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Apr-2013

Minimising the cost of hydrogen production

Feed and fuel costs or the demand for export steam drive the choice of plant architecture and operating parameters in SMR hydrogen production

Lorena Mosca, Palma Contaldo, Menica Antonelli and Paola Volpi
Tecnimont KT

Viewed : 6370


Article Summary

The oil refining and petrochemical industry regards hydrogen more and more as a utility. From this perspective, the selection of a hydrogen manufacturing scheme is simply judged on the cost of production; in today’s plants, variable operating costs (mainly feed, fuel, power and steam credit) amount to two-thirds of such production costs. It is therefore evident that minimising operating costs and not simply energy efficiency is the key to the selection of an appropriate hydrogen plant architecture.

Although steam methane reforming (SMR) is a quite mature technology, at the practical level there are a large number of variables affecting the cost of producing hydrogen. It is essential, then, that the designer selects plant configurations suited to the specific site or project, rather than offering the same standard process scheme in all cases.

This article summarises how the cost of feed or fuel, or the need to produce a certain amount of export steam, affect the choice of plant architecture and operating parameters, which need to be driven economically.

Site requirements and cost backgrounds
The availability at any site of different feeds and fuels, their cost and the other requirements that must be fulfilled in parallel with hydrogen production may greatly affect the architecture of a hydrogen plant, which should provide the best economic balance of project requirements and fulfilments.

One of the most common requirements for a new hydrogen plant is to produce a stream of high- pressure export steam. The reason for this is that hydrogen production based on steam methane reforming generates a heat surplus in the steam reforming furnace that may be conveniently used for producing extra-high-pressure steam in addition to the amount needed for the steam reforming process itself. In order for it to be produced economically, the amount of export steam should be limited to what can be obtained as a real “byproduct” after optimisation of the hydrogen process, and should never be produced at the expense of a valuable feedstock.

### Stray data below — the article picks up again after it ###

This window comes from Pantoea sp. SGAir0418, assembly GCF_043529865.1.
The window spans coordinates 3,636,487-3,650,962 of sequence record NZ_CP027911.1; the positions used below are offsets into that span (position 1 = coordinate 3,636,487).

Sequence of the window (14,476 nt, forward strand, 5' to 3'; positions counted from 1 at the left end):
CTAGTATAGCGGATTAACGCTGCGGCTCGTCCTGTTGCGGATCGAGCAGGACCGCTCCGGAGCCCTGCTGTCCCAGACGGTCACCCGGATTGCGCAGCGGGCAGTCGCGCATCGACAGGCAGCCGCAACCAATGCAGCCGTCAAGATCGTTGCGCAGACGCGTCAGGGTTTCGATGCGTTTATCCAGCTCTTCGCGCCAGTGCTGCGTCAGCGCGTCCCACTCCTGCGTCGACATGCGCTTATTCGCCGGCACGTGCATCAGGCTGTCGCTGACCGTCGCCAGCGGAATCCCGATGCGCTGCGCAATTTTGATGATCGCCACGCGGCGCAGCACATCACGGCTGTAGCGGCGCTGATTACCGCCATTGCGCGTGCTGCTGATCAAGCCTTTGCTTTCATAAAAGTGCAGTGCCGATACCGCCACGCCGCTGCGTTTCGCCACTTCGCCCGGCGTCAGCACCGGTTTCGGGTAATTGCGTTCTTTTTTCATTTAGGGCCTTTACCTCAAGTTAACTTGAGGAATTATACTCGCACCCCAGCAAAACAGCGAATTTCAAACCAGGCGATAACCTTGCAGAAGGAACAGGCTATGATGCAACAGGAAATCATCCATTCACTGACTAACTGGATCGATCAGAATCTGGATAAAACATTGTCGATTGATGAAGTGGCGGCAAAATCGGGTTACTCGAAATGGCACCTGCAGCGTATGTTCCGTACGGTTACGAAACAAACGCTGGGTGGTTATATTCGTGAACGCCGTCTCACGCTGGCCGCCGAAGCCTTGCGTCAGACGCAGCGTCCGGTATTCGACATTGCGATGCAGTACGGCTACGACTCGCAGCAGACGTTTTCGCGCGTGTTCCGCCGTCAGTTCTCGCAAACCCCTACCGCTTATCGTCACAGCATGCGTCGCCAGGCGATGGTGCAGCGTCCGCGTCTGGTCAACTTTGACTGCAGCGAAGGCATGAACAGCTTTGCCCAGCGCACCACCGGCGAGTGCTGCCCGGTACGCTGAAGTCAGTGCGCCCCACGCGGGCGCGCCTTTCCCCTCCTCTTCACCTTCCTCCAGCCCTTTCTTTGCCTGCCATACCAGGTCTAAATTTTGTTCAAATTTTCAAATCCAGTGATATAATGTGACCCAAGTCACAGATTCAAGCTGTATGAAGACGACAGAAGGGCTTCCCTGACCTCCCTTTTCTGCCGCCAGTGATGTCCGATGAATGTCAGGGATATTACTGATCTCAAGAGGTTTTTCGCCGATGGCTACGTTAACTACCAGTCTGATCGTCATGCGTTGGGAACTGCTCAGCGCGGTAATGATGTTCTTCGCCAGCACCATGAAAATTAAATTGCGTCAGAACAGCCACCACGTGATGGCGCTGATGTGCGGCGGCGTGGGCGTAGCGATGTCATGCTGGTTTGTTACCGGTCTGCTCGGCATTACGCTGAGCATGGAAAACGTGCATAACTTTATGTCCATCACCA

Another factor to evaluate related to the steam export requirement is whether it may be produced economically at the cost/price conditions fixed by the plant owner. The amount of export steam that can be produced economically is greater in a site where low-cost fuel is used as additional fuel.

The relative cost of feed and fuel is also important for the selection of an economic configuration of the plant architecture. For instance, at a site where the same stream, say natural gas, is used as feed and fuel, their sum use needs to be minimised, while at a site where a high-value feedstock is used the minimum feed flow rate will be sought.

Process optimisation that targets minimum feed plus fuel consumption1 may not always produce the lowest hydrogen production cost, at least in those sites where a high-cost feed is coupled with a low-cost fuel and export steam is valorised. Criteria for minimising feed should prevail over minimum feed plus fuel consumption in this case, especially if there is no export steam requirement.

Combining export steam requirements with feed/fuel cost requirements leads to four site scenarios:
•  Zero or minimum steam export with a feed cost > fuel cost
•  Zero or minimum steam export with a feed cost = fuel cost
•  Maximum export steam with a feed cost > fuel cost
•  Limited export steam with feed cost = fuel cost.

These scenarios are the basis for our analysis, which is intended to show how to select plant architecture and design parameters in order to realise minimum hydrogen production cost.

Design parameters and plant architecture
Selecting the optimal hydrogen plant architecture and setting the values of the design parameters is a real challenge for the process engineer, who has to consider many variables together and foresee the impact of all of them on plant performance, taking into account subsequent variation in operating costs.

Preliminary identification of the site scenario is therefore essential and can assist in making basic choices and the selection of process design parameters with the aim of minimum production cost.

The main contributions to hydrogen production costs are derived directly from plant performance in terms of feed consumption, fuel consumption and steam credit, when export steam is a requirement. Feed and fuel consumption and export steam credit are typical indicators of a hydrogen plant’s performance, and their values are a direct result of the plant architecture selected and its assigned design parameters.

Plant architecture also depends on the type of feedstock available at the site, but some general design options are applicable to all cases.
In the present analysis, we consider those design options that have a considerable impact on plant performance, the most important of which are:
•  SMR process parameters Steam reforming temperature and steam/carbon (S/C) ratio have an influence on feed consumption, fuel consumption and steam credit
•  Introduction of a pre-reformer This reduces SMR duty and affects fuel consumption and steam credit
•  Shift reactor temperature Selection of high-, medium- or low-temperature steam has a direct influence on feed consumption
•  Air preheating level Has an influence on fuel consumption and on export steam credit.


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